Editorial: Sponsor finally pulls line in

By Doug Laing


For endurance in sporting tourism in Hawke's Bay, first prize must go to the Hawke's Bay Sports Fishing Club and the iconic sponsor of its famed Coruba tournament which started yesterday.

This event, along with the sponsor's plentiful offerings, has been a major attraction in Napier since it was first held in 1978.

While making the Bay a must-see for sports fishermen, or game fishermen as they were called when the competition was first held, organisers had to ride out some pretty rough water at times as the event attracted national attention for seemingly parading the slaughter of shark.

The club answered the calls, abandoned the "Shark hunt" name by which it had become best known, but which was roundly attacked by conservationists at a time when lots of people liked attacking what other people did ... the 1981 Springbok Tour, for example.

This is not to say they weren't right. But while there must have been those who wondered if it was worth battling on, there were benefits in that the debate fostered a new degree of care for our ocean bounty, with many competitions around the world seeing the monster catches released as soon as they've been weighed, sometimes with tagging and monitoring devices to assist marine studies aimed at helping the fishery survive.

While not the case at the Napier competition, it has been attended by marine scientists and, therefore, been a part of similar focus.

The founders at the Hawke's Bay Game Fishing Club, as it was known in the earlier days, would never have foreseen that the competition would still be going in the 21st century.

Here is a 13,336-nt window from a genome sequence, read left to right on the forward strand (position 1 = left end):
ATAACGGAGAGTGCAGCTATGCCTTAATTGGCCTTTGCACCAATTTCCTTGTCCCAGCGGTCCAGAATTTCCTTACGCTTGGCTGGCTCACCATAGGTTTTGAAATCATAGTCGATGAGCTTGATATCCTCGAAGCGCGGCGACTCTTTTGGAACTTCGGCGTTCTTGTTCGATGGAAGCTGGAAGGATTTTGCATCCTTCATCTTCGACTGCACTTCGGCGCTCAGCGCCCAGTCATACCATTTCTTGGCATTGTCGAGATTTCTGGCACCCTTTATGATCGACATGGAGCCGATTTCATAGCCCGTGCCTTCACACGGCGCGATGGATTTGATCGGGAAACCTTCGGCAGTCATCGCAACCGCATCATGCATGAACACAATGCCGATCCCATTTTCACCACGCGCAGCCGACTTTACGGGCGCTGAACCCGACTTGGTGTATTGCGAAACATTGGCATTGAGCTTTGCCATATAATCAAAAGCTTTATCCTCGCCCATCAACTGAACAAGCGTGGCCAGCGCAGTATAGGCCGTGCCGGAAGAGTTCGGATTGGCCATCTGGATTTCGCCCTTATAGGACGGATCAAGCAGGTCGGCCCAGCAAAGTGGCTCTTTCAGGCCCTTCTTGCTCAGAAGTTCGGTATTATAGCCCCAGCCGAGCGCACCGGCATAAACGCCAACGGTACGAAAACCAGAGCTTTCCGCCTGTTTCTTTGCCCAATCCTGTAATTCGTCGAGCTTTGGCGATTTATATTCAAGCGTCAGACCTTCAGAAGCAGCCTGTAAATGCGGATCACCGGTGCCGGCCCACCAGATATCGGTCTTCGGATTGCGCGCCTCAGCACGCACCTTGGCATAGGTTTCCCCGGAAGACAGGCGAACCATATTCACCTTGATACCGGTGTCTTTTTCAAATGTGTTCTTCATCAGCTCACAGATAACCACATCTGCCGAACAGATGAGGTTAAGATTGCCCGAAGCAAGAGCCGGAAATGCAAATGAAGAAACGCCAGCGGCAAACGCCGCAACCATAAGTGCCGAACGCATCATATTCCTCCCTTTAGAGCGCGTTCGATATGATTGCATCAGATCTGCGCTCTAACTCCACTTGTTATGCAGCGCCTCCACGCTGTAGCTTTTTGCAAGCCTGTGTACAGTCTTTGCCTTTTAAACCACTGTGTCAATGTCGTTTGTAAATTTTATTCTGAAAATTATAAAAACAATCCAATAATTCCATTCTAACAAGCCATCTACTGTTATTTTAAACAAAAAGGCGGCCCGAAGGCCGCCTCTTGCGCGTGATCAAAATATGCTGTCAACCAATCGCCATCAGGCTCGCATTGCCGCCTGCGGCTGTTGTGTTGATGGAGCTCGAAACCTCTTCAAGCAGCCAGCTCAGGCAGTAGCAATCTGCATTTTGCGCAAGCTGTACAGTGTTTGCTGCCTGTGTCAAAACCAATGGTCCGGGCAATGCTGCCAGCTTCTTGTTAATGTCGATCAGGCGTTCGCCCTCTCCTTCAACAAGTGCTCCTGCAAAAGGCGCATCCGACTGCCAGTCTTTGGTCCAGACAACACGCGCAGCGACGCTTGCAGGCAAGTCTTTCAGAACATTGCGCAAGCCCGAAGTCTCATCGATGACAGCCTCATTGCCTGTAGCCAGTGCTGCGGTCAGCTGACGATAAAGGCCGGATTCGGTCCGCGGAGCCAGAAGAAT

Much less would they have foreseen that Coruba would still be on board, and the place the tournament has as an iconic event in Napier's big month of February, kicking-off what is a three-week special, with Art Deco Weekend next week, and the Mission Concert with Barry Gibb and Carole King a week later.

The association with Coruba stands out like a beacon among sports sponsorships throughout the country. We can think of very few which have been around the same length of time, although Colgate Palmolive's support of children's athletics through its North and South Island games is one.

Fortunately, the impact of the tournament means it is not completely wanting of a new major sponsor to keep it going as Coruba heads in another direction, as sponsors otherwise usually do within three or four years

They don't generally hang around for 35, but it is hoped that the fishers will land another big one to ensure the event keeps going.

- HAWKES BAY TODAY

© Copyright 2014, APN New Zealand Limited

Assembled by: (static) on red akl_n3 at 28 Jul 2014 20:17:37 Processing Time: 468ms